Media Mirror - 29.05.07.

Russian newspapers write about the growing conflict between Germany and the U.S over the Kyoto Protocol, prospects of the global economy and the leading countries and consider the role of politics in the life of modern Russians.

If failure was predicted for the St. Petersburg summit of the G8 but the prediction itself failed to come true, the reverse may happen in Germany this time, writes VREMYA NOVOSTEI newspaper in a front-page article titled “G8 nearing boiling point”.

The climate change issue or, rather, the U.S. reaction to Germany’s plan to raise it during the summit, is going to cause difficulties in achieving a mutual understanding on the role and further fate of the Kyoto Protocol. The U.S. response to the initiative of German Chancellor Angela Merkel to include the global warming issue in the agenda of the meeting prompted a response from the U.S. which, as the paper puts it, “was outside the boundaries of diplomacy”. It seems, writes the daily, that there is no way to solve this problem before the summit.

VEDOMOSTI business daily has the results of a world economic forecast made by the Russian Institute of the World Economy and International Relations, predicting that by 2020 China will become the biggest economy in the world, with the U.S. coming second and Russia – fifth, after India and Japan. Growing at an annual rate of 7.1% in the decade 2010 – 2020, China’s GDP by the end of that period will be a quarter higher than that of the U.S. However the U.S. will remain the biggest consumer in the world, continuing to gulp down one third of everything consumed on the planet.

ROSSYISKAYA GAZETA official daily has a column by political scientist Leonid Radzikhovsky who compares closely following politics on TV to following football and comes to the conclusion that in both cases the result of one game does not change anything in the real lives of the fans and spectators.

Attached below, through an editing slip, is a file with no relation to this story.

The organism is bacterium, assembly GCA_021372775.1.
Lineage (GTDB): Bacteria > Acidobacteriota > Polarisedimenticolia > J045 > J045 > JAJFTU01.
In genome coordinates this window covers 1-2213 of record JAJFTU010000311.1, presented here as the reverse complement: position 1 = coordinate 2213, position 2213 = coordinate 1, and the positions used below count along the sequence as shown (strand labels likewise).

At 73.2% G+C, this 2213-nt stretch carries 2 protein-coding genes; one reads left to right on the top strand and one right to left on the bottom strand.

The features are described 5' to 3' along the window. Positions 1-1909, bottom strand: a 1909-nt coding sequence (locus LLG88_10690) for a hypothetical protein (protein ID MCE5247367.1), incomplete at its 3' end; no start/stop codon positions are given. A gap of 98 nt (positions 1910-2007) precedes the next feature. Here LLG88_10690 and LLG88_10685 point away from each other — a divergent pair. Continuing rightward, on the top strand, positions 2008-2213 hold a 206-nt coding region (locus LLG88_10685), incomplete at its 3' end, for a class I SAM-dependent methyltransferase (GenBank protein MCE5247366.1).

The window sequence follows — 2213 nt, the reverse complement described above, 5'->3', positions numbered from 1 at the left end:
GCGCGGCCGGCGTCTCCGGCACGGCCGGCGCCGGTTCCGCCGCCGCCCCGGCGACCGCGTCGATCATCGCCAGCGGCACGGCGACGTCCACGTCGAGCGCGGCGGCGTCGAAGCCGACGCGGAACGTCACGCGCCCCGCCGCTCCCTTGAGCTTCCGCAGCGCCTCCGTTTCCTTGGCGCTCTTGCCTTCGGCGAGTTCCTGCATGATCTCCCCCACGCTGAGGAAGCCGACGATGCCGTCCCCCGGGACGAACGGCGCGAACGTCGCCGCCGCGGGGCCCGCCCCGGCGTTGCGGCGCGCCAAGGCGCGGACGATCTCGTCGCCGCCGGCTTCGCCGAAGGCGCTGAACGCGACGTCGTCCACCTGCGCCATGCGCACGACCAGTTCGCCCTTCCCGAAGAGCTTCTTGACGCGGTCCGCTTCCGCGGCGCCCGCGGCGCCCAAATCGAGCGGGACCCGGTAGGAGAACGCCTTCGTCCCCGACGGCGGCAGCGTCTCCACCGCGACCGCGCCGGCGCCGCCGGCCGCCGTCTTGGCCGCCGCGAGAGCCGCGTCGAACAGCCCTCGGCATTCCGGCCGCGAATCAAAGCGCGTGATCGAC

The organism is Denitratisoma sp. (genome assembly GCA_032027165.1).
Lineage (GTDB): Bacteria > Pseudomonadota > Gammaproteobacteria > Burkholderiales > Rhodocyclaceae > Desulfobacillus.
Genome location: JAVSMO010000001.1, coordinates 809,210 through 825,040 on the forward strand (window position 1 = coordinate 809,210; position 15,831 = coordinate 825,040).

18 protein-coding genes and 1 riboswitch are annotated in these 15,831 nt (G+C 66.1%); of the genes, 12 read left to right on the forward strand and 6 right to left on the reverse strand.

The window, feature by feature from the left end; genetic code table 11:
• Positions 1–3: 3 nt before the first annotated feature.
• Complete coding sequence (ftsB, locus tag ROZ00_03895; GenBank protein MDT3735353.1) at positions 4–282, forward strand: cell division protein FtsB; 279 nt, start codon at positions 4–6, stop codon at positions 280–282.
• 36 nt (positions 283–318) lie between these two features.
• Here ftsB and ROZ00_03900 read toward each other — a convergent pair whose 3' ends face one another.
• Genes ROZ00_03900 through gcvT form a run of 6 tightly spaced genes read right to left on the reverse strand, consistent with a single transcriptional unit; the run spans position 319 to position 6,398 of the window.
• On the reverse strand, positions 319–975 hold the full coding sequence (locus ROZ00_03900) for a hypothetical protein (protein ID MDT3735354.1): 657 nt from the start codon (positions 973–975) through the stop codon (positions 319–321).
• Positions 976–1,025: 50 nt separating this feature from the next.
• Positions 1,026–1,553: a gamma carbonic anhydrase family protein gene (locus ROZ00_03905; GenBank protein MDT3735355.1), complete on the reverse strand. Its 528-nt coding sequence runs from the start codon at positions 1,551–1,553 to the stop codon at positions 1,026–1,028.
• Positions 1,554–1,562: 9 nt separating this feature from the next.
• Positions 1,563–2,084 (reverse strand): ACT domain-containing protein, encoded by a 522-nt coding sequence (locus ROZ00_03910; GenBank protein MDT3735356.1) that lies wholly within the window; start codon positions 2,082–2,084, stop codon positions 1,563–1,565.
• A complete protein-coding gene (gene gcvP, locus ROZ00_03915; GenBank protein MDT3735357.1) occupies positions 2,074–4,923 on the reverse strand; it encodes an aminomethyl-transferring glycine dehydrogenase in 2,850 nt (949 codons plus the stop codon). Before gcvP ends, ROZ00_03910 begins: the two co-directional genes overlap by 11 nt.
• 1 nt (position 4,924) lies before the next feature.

He says that watching politics brings more stress than football but over a period of time it has an important long-term result: the understanding of the goings-on and an opportunity to participate in solving the basic problems of the nation.

What were these in the Soviet times, he asks himself, and answers:

“The overall shortage of everything, lines forming up for any product, lines in which you lived your life from cradle to grave. The closed borders making a trip to neighbouring Hungary a dream of your life.”

Than he turns to the basic problems of today, naming the following:

“Conscription, if you have sons. Corruption, if you own a business. And the biggest fear of all: What will happen to our consumer society when the oil, gas and metal drop in value or run out?”

With matters of foreign policy, continues the columnist, things are much easier: after the Iron Curtain went to the scrap dealers,

“We travel abroad, we trade, we study, we do business abroad, we have joined the world community once and for all – and there’s no way to put this toothpaste back into the tube.”